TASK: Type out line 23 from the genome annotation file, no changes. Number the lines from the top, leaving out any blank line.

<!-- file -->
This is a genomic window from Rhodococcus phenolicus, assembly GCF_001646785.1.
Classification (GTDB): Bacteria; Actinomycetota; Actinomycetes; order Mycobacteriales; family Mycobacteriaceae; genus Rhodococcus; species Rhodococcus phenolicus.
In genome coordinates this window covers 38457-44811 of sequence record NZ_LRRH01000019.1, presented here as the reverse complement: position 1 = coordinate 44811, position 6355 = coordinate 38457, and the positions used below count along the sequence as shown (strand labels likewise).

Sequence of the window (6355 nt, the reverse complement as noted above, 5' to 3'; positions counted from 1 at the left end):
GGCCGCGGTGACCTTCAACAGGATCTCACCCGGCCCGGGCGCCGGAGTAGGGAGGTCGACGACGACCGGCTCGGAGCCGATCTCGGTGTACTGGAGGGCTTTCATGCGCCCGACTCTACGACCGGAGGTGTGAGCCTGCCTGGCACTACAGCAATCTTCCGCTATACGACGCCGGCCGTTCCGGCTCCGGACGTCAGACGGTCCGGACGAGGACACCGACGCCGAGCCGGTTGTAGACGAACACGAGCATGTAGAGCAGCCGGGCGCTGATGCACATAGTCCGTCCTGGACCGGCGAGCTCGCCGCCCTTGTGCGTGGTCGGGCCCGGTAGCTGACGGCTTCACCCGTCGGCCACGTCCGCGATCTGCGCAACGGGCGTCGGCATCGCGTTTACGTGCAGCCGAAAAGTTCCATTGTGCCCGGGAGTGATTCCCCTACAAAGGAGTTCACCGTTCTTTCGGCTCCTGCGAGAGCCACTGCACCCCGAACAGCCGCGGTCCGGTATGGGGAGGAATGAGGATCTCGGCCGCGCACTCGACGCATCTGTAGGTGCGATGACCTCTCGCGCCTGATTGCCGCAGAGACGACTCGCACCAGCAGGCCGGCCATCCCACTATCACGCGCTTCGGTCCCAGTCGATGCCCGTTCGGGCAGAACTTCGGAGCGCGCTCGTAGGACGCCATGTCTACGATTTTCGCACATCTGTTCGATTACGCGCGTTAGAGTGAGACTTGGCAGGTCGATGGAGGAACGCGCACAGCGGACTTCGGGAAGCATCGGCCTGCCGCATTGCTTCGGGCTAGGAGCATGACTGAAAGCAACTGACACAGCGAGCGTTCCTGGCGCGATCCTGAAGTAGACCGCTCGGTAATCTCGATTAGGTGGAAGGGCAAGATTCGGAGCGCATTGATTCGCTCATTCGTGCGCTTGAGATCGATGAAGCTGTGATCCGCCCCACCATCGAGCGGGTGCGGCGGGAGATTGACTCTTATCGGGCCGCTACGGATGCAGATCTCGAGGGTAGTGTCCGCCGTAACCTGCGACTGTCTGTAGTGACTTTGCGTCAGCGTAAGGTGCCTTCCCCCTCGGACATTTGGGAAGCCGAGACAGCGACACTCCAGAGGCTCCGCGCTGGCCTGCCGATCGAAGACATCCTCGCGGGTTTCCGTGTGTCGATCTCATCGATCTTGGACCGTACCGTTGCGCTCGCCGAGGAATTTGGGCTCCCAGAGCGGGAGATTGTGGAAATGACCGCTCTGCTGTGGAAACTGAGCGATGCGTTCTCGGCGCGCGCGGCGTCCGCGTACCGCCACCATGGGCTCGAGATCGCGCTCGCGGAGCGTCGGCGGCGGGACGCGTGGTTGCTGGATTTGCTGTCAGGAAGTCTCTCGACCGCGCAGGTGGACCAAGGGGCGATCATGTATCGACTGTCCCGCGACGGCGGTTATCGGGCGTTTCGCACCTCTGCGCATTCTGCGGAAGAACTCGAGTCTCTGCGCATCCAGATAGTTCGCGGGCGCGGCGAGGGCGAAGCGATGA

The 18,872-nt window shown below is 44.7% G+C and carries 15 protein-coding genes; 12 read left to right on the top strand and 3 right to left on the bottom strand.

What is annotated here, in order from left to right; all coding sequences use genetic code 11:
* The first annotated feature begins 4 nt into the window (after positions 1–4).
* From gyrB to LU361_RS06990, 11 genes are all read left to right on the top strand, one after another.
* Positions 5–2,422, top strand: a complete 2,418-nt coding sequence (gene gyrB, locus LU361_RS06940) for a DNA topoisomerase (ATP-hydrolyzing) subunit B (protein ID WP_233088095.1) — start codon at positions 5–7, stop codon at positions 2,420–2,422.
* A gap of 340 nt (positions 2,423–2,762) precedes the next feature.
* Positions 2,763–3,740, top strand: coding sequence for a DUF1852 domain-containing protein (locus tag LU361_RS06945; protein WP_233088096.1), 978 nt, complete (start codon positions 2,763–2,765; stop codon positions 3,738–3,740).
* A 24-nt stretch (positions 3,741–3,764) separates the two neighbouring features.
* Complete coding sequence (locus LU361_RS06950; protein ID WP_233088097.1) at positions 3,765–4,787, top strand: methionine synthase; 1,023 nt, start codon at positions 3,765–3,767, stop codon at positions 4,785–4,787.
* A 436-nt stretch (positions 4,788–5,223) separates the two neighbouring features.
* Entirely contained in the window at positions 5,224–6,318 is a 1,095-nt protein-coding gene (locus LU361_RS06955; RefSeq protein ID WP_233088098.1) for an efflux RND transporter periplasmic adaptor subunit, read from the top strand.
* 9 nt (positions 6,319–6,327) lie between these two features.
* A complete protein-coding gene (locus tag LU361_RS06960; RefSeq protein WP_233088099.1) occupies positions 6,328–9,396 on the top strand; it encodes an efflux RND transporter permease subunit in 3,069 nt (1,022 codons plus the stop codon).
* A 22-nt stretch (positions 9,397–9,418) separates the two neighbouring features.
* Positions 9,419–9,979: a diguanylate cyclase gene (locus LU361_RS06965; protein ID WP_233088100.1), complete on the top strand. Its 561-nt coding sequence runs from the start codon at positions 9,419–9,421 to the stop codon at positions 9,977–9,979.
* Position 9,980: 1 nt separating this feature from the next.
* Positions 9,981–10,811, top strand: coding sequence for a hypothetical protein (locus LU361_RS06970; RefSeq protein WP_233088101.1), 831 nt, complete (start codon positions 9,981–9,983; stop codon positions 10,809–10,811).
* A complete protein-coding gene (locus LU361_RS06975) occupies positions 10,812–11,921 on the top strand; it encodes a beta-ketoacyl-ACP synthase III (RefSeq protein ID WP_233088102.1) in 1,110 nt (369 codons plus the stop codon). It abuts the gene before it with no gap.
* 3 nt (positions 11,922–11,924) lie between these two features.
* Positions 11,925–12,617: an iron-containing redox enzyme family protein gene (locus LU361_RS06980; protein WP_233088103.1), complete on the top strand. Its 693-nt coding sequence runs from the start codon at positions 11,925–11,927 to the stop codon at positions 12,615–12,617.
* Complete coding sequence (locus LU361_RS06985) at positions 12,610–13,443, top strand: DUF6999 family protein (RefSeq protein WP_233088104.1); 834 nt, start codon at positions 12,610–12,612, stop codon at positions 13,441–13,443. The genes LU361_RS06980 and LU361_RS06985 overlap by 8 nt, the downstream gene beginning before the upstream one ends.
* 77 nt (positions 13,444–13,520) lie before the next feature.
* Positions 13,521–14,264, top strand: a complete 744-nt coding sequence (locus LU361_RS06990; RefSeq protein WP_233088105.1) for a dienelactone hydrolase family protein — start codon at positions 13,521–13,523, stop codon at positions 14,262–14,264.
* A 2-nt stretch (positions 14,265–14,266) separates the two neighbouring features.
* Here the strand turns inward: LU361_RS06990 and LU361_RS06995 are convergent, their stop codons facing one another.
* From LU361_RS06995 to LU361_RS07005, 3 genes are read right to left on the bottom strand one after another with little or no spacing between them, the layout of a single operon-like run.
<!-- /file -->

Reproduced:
* A complete protein-coding gene (locus LU361_RS06975) occupies positions 10,812–11,921 on the top strand; it encodes a beta-ketoacyl-ACP synthase III (RefSeq protein ID WP_233088102.1) in 1,110 nt (369 codons plus the stop codon). It abuts the gene before it with no gap.